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Title :DRD4 VNTR polymorphism in Oceanic populations
Authors :Naka, Izumi
Ohashi, Jun
Kimura, Ryosuke
Furusawa, Takuro
Yamauchi, Taro
Nakazawa, Minato
Natsuhara, Kazumi
Ataka, Yuji
Nishida, Nao
Ishida, Takafumi
Inaoka, Tsukasa
Matsumura, Yasuhiro
Ohtsuka, Ryutaro
Issue Date :2012
Abstract :To study the origin of Polynesians and the gene flow from Polynesian ancestors to indigenous Melanesians, a 48-bp variable number of tandem repeats (VNTR) in exon 3 of the dopamine D4 receptor (DRD4) gene was investigated for six Austronesian (AN)-speaking populations—two in Tonga (Nuku’alofa and Ha’apai), three in Solomon Islands (Munda, Paradise, and Rawaki, of whom Rawaki was a Micronesian migrant group), and one in Papua New Guinea (Balopa), and one Non-Austronesian (NAN)-speaking population in Papua New Guinea (Gidra). In these Oceanic populations, six VNTR alleles with 2 (2R) to 11 (7R) repeats were observed. The most frequent DRD4 VNTR allele was the 4R allele, although the allele frequencies of 2R and 7R varied markedly among them, characterized by high frequencies of 7R and lack of 2R in NAN-speaking Melanesians (Gidra), and high frequencies of 2R and low or null frequencies of 7R in AN-speaking Polynesians (Nuku’alofa and Ha’apai) and Micronesians (Rawaki). The allele frequency distribution of DRD4 VNTR in Polynesians was similar to that in Aboriginal Taiwanese (Ami and Atayal), supporting the hypothesis that Polynesian ancestors were derived from Southeast Asians (probably Taiwanese). A principal component analysis for Southeast Asian and Oceanic populations based on the DRD4 VNTR allele frequencies revealed that AN-speaking Melanesian populations were genetically placed between two AN-speaking Polynesian and one NAN-speaking Melanesian populations. These results provide evidence of gene flow from Polynesian ancestors to indigenous Melanesians while Polynesian ancestors passed through Melanesia.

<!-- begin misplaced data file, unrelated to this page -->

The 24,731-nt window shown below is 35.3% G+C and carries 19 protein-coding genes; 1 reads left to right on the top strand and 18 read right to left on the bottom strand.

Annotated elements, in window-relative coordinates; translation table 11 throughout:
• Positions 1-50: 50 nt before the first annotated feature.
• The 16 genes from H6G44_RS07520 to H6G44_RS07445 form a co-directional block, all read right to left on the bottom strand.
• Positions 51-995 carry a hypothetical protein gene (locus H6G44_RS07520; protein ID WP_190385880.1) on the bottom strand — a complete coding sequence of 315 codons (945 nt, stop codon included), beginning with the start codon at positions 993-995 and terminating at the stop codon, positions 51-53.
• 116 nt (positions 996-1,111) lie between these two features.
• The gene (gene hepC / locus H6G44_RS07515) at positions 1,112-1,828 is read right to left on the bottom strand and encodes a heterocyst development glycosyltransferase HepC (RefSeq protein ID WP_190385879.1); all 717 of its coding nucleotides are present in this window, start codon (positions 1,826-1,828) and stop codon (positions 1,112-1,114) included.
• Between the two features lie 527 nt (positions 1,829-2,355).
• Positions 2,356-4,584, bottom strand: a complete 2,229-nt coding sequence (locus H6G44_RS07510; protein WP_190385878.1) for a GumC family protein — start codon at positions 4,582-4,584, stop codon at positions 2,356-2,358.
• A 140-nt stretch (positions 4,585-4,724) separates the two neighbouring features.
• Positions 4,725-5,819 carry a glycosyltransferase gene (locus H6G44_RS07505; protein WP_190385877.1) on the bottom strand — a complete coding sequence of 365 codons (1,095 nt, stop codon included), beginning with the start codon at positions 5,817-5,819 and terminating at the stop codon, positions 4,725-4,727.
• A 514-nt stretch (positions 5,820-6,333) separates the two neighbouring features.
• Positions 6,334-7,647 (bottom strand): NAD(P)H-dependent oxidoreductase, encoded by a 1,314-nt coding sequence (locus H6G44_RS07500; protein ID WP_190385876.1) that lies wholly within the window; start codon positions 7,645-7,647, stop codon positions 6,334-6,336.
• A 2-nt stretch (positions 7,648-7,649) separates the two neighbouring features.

URL :https://doi.org/10.1537/ase.110901
Type Local :雑誌掲載論文
ISSN :1348-8570
Publisher :The Anthropological Society of Nippon
URI :http://hdl.handle.net/20.500.12000/46977
Citation :Anthropological Science Vol.120 no.2 p.151 -155
Appears in Collections:Peer-reviewed Journal Articles (Faculty of Medicine)

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